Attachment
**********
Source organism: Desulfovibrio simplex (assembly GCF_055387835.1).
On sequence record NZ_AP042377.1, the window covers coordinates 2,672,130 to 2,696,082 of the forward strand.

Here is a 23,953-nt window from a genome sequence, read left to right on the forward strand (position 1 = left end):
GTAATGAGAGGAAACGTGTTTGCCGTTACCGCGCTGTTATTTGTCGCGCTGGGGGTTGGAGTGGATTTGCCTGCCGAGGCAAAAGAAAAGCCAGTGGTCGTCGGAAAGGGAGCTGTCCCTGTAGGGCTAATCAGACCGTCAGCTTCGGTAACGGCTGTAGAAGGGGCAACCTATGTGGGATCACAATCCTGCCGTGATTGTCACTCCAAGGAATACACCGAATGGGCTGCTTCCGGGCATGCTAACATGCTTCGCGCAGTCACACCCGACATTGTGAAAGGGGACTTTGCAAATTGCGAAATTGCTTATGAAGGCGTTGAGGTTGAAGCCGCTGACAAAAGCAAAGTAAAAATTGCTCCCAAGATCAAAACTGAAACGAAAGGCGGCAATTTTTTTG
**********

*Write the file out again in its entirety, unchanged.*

Source organism: Desulfovibrio simplex (assembly GCF_055387835.1).
On sequence record NZ_AP042377.1, the window covers coordinates 2,672,130 to 2,696,082 of the forward strand.

Here is a 23,953-nt window from a genome sequence, read left to right on the forward strand (position 1 = left end):
GTAATGAGAGGAAACGTGTTTGCCGTTACCGCGCTGTTATTTGTCGCGCTGGGGGTTGGAGTGGATTTGCCTGCCGAGGCAAAAGAAAAGCCAGTGGTCGTCGGAAAGGGAGCTGTCCCTGTAGGGCTAATCAGACCGTCAGCTTCGGTAACGGCTGTAGAAGGGGCAACCTATGTGGGATCACAATCCTGCCGTGATTGTCACTCCAAGGAATACACCGAATGGGCTGCTTCCGGGCATGCTAACATGCTTCGCGCAGTCACACCCGACATTGTGAAAGGGGACTTTGCAAATTGCGAAATTGCTTATGAAGGCGTTGAGGTTGAAGCCGCTGACAAAAGCAAAGTAAAAATTGCTCCCAAGATCAAAACTGAAACGAAAGGCGGCAATTTTTTTG